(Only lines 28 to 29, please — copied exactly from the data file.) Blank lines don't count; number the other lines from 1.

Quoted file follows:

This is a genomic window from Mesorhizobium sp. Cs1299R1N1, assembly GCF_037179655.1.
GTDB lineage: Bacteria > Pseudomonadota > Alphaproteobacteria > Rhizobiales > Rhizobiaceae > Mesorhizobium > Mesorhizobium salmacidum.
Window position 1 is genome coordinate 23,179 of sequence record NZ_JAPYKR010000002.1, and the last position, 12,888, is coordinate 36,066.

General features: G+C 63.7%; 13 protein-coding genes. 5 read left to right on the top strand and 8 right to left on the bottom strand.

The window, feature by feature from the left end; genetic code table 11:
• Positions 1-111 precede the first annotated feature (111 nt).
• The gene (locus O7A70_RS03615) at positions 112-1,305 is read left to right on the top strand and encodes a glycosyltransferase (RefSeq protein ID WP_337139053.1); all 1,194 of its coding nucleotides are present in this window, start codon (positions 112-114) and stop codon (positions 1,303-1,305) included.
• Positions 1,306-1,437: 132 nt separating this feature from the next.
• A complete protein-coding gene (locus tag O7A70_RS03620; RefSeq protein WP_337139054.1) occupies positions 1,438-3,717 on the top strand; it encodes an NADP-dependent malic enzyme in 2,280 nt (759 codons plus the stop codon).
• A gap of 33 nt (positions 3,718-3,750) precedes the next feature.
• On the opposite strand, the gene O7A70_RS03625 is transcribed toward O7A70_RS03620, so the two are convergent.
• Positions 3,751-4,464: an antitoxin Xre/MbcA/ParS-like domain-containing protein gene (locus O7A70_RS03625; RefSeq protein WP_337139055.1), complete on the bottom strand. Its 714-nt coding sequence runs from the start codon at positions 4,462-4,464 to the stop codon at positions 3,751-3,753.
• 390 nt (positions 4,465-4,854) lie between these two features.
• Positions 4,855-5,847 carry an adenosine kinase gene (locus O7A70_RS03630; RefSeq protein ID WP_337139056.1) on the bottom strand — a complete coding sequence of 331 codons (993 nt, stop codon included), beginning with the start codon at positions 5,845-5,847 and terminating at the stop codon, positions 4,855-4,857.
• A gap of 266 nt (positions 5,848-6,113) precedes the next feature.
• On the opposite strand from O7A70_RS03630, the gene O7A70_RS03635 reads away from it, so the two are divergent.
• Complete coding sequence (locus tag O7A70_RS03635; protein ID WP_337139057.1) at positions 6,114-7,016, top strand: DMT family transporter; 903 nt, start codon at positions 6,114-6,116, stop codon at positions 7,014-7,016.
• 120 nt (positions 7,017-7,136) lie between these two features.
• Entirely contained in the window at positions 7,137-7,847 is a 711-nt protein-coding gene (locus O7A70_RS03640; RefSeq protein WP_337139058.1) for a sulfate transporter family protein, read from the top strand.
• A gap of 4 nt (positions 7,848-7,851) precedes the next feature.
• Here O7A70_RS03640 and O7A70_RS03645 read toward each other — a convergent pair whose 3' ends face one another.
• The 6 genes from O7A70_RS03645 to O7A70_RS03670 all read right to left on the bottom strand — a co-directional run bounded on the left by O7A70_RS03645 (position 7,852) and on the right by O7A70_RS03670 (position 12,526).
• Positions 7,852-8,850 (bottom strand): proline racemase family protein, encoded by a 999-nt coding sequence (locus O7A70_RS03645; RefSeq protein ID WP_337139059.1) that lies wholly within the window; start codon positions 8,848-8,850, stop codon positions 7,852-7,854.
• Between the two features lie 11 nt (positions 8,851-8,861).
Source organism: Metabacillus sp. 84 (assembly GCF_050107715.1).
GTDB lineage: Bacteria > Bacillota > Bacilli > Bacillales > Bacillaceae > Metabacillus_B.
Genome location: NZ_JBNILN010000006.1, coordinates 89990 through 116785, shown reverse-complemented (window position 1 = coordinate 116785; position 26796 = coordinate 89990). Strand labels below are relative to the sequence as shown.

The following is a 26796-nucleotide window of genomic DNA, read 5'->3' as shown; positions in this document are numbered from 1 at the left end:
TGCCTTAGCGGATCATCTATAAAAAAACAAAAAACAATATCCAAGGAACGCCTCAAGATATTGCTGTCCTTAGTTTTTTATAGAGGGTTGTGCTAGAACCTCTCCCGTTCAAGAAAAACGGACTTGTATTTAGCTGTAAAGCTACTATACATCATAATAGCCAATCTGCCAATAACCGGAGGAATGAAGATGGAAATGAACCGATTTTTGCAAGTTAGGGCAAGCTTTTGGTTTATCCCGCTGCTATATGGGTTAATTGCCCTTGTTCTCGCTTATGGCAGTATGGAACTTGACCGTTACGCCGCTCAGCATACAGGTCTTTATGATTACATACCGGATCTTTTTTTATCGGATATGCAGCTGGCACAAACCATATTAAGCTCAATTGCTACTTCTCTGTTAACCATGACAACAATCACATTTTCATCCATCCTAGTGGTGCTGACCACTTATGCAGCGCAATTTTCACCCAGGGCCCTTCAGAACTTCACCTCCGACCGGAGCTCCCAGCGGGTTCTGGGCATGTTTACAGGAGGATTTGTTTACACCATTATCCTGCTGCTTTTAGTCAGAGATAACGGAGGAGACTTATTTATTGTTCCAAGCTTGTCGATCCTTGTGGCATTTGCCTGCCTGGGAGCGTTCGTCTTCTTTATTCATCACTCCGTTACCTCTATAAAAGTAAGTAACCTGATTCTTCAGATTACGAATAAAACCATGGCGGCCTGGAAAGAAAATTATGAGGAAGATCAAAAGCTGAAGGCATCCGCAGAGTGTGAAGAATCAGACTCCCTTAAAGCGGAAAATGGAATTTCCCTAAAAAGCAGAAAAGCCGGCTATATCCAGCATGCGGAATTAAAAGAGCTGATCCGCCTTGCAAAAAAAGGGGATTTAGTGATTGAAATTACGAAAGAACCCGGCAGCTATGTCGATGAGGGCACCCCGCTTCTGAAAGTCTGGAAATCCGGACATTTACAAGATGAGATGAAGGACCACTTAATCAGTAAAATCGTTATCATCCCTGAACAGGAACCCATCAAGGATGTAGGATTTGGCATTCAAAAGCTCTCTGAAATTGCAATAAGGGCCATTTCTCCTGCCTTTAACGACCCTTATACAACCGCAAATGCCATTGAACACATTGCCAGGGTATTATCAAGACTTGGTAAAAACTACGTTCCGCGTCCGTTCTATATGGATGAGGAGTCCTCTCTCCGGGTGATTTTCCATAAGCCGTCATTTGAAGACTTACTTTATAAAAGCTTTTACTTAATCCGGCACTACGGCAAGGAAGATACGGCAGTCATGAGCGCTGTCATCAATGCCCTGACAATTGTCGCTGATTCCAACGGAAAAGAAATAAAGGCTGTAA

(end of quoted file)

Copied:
The following is a 26796-nucleotide window of genomic DNA, read 5'->3' as shown; positions in this document are numbered from 1 at the left end:
TGCCTTAGCGGATCATCTATAAAAAAACAAAAAACAATATCCAAGGAACGCCTCAAGATATTGCTGTCCTTAGTTTTTTATAGAGGGTTGTGCTAGAACCTCTCCCGTTCAAGAAAAACGGACTTGTATTTAGCTGTAAAGCTACTATACATCATAATAGCCAATCTGCCAATAACCGGAGGAATGAAGATGGAAATGAACCGATTTTTGCAAGTTAGGGCAAGCTTTTGGTTTATCCCGCTGCTATATGGGTTAATTGCCCTTGTTCTCGCTTATGGCAGTATGGAACTTGACCGTTACGCCGCTCAGCATACAGGTCTTTATGATTACATACCGGATCTTTTTTTATCGGATATGCAGCTGGCACAAACCATATTAAGCTCAATTGCTACTTCTCTGTTAACCATGACAACAATCACATTTTCATCCATCCTAGTGGTGCTGACCACTTATGCAGCGCAATTTTCACCCAGGGCCCTTCAGAACTTCACCTCCGACCGGAGCTCCCAGCGGGTTCTGGGCATGTTTACAGGAGGATTTGTTTACACCATTATCCTGCTGCTTTTAGTCAGAGATAACGGAGGAGACTTATTTATTGTTCCAAGCTTGTCGATCCTTGTGGCATTTGCCTGCCTGGGAGCGTTCGTCTTCTTTATTCATCACTCCGTTACCTCTATAAAAGTAAGTAACCTGATTCTTCAGATTACGAATAAAACCATGGCGGCCTGGAAAGAAAATTATGAGGAAGATCAAAAGCTGAAGGCATCCGCAGAGTGTGAAGAATCAGACTCCCTTAAAGCGGAAAATGGAATTTCCCTAAAAAGCAGAAAAGCCGGCTATATCCAGCATGCGGAATTAAAAGAGCTGATCCGCCTTGCAAAAAAAGGGGATTTAGTGATTGAAATTACGAAAGAACCCGGCAGCTATGTCGATGAGGGCACCCCGCTTCTGAAAGTCTGGAAATCCGGACATTTACAAGATGAGATGAAGGACCACTTAATCAGTAAAATCGTTATCATCCCTGAACAGGAACCCATCAAGGATGTAGGATTTGGCATTCAAAAGCTCTCTGAAATTGCAATAAGGGCCATTTCTCCTGCCTTTAACGACCCTTATACAACCGCAAATGCCATTGAACACATTGCCAGGGTATTATCAAGACTTGGTAAAAACTACGTTCCGCGTCCGTTCTATATGGATGAGGAGTCCTCTCTCCGGGTGATTTTCCATAAGCCGTCATTTGAAGACTTACTTTATAAAAGCTTTTACTTAATCCGGCACTACGGCAAGGAAGATACGGCAGTCATGAGCGCTGTCATCAATGCCCTGACAATTGTCGCTGATTCCAACGGAAAAGAAATAAAGGCTGTAA